While the below does assume the user has a bit of skill in these matters. It's a skill that everyone should strive to learn...because these days you really have to drive defensively on the information highway. I'm also really not a fan of flattening a machine every time the lights blink funny as it's far too easy to lose something that was recently created/acquired/signed up for especially if it happens to involve some sort of encryption key/certificate (mind you I deal mostly with business machines).
There is also the issue that burning or imaging a drive is a lot of I/O that can only serve to prematurely age the drive when all you really need to do was rewrite the boot sector to either make a rootkit visible, or prevent it from re-infecting a new install (I've seen that one happen a few times - it sucks).
Of course, my next question is, what's the best approach if you think you've already been infected
That is the key point. First thing you need to do is know if you've been infected...and with what. Because chances are when you do actually get that 'something be awry' funny feeling. It's generally because something odd just popped up on the screen...and at that point one of two scenarios will be true:
1. The bugg is taunting you with a cleverly cloaked may I please eat your computer prompt.
2. The game is already over...and you lost.
In the first case the resolution is a simple matter of saying no forcefully (e.g. TaskMan, right click, End Process Tree).
In the second case, you need to find out what the extent of the damage is without making it worse. So to avoid those fringe crossover cases, always take a screenshot of the offending message and jot down the filename of the process you have to kill to make it go away. Then from a known clean machine do a little quick research to see if it is a known bugg...or something completely new.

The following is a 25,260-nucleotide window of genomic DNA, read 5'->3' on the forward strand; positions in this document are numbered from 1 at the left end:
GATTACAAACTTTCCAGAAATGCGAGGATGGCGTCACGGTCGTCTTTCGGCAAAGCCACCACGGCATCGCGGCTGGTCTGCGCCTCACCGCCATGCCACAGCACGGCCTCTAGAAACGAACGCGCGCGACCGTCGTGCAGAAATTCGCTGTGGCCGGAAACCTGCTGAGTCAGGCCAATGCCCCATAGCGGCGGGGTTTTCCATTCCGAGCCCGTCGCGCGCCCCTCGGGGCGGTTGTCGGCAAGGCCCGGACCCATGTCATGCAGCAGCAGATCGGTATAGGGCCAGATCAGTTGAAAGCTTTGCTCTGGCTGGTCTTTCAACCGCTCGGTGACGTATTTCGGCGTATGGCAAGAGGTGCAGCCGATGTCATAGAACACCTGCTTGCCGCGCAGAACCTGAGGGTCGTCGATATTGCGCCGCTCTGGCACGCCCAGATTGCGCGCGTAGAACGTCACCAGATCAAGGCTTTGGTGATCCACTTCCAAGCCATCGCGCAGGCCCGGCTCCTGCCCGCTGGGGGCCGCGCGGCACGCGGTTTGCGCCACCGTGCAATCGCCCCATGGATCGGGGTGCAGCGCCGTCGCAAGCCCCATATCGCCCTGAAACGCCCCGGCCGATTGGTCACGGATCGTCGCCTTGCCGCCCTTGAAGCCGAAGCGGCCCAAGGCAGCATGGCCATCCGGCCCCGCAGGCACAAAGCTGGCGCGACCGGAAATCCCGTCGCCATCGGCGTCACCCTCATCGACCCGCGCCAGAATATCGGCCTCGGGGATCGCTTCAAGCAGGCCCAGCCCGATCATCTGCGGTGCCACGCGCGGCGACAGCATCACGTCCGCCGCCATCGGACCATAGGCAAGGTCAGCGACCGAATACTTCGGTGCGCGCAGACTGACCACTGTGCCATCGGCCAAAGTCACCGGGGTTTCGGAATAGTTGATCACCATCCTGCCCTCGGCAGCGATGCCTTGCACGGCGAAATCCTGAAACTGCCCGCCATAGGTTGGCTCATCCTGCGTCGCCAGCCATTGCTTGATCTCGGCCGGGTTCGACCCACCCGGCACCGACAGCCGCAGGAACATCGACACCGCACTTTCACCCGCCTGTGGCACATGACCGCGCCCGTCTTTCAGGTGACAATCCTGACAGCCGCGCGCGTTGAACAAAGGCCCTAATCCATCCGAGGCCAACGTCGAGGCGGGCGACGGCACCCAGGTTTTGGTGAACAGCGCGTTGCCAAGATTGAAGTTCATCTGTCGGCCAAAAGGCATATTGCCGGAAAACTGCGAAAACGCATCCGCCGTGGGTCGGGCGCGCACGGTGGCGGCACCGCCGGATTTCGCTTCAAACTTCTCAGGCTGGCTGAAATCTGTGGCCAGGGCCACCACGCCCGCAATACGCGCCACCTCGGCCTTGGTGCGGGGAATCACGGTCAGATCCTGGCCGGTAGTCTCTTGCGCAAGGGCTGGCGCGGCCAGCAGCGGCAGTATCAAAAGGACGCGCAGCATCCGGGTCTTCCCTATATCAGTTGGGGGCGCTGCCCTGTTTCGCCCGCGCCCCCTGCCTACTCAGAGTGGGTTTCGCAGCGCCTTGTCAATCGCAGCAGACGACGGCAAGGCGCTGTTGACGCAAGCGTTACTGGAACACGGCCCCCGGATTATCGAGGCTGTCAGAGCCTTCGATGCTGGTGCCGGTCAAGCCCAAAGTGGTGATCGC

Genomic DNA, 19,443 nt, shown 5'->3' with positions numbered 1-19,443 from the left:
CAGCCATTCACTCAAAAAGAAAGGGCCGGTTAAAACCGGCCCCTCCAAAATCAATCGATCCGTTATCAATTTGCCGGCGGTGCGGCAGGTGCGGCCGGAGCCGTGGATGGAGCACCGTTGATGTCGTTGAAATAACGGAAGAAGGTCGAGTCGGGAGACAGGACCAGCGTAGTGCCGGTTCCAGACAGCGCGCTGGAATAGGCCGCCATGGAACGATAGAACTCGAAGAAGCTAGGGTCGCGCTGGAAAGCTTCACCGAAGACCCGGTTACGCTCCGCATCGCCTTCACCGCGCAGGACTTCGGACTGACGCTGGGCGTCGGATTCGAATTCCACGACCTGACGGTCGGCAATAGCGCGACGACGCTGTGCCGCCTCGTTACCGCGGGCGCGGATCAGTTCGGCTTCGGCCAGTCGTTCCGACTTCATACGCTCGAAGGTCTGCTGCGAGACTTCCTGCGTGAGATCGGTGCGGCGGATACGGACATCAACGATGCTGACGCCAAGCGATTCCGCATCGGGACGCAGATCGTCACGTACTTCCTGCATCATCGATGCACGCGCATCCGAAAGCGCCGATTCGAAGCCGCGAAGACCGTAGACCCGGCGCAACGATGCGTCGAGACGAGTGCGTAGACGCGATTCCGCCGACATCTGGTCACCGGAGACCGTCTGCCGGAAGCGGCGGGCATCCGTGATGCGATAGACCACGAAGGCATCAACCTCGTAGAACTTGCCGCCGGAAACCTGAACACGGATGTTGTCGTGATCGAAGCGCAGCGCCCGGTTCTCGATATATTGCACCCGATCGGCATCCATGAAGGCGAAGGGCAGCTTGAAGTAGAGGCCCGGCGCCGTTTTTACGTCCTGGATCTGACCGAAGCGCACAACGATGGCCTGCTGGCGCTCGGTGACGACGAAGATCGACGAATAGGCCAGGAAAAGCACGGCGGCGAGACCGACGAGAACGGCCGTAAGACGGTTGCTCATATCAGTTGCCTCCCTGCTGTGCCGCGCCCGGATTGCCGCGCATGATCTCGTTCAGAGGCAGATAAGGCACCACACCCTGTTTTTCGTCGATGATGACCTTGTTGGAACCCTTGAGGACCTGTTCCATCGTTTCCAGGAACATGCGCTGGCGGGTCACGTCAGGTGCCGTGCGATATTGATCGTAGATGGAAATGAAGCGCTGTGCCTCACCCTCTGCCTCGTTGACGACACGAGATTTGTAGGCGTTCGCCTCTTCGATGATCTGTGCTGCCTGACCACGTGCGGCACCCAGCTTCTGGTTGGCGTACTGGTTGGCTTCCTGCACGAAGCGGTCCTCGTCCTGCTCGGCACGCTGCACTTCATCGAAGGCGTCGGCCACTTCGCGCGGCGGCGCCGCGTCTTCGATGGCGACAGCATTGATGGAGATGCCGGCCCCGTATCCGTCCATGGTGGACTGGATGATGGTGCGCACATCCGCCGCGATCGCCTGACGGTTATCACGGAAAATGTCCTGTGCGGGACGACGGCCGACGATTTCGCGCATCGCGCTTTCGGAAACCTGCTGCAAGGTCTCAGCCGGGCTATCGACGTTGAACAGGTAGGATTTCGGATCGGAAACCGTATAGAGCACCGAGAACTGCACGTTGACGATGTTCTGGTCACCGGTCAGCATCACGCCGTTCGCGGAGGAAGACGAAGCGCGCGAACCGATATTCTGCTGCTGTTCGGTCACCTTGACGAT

For the known bugs look at the type of software used for cleanup. If it first level Malware Bytes, Super AntiSpyware, etc. then you can use your preferred utility. If it is a advanced tool like ComboFix...then more care should be taken to see what is being fixed and how. Because many of these utilities - while effective - take the scorched earth approach, and can be as destructive as a registry cleaner if care isn't being taken to monitor what is being "cleaned".
So in a nut shell, the only procedure you use...is to never use a rigid procedure. Always know the enemy and react accordingly. Because if/when the hardware variety bugs become common in the wild it will quickly become crucial to know exactly what you're dealing with to have any chance of recovering. As there aren't any really user friendly methods available for wiping the other hardware components.
Like the USB controller chips that are in every USB device: This thumbdrive hacks computers. “BadUSB” exploit makes devices turn “evil”
Two separate Security Research groups have confirmed the viability of this attack. One of them released the source code for it during the last Black Hat conference to the public at large (it's available on GitHub). It's an equal opportunity infector that can bidirectionally hop from computer to any
USB device (or device to computer) and is currently completely undetectable because - infecting the low level hardware controller chip - the OS never sees it.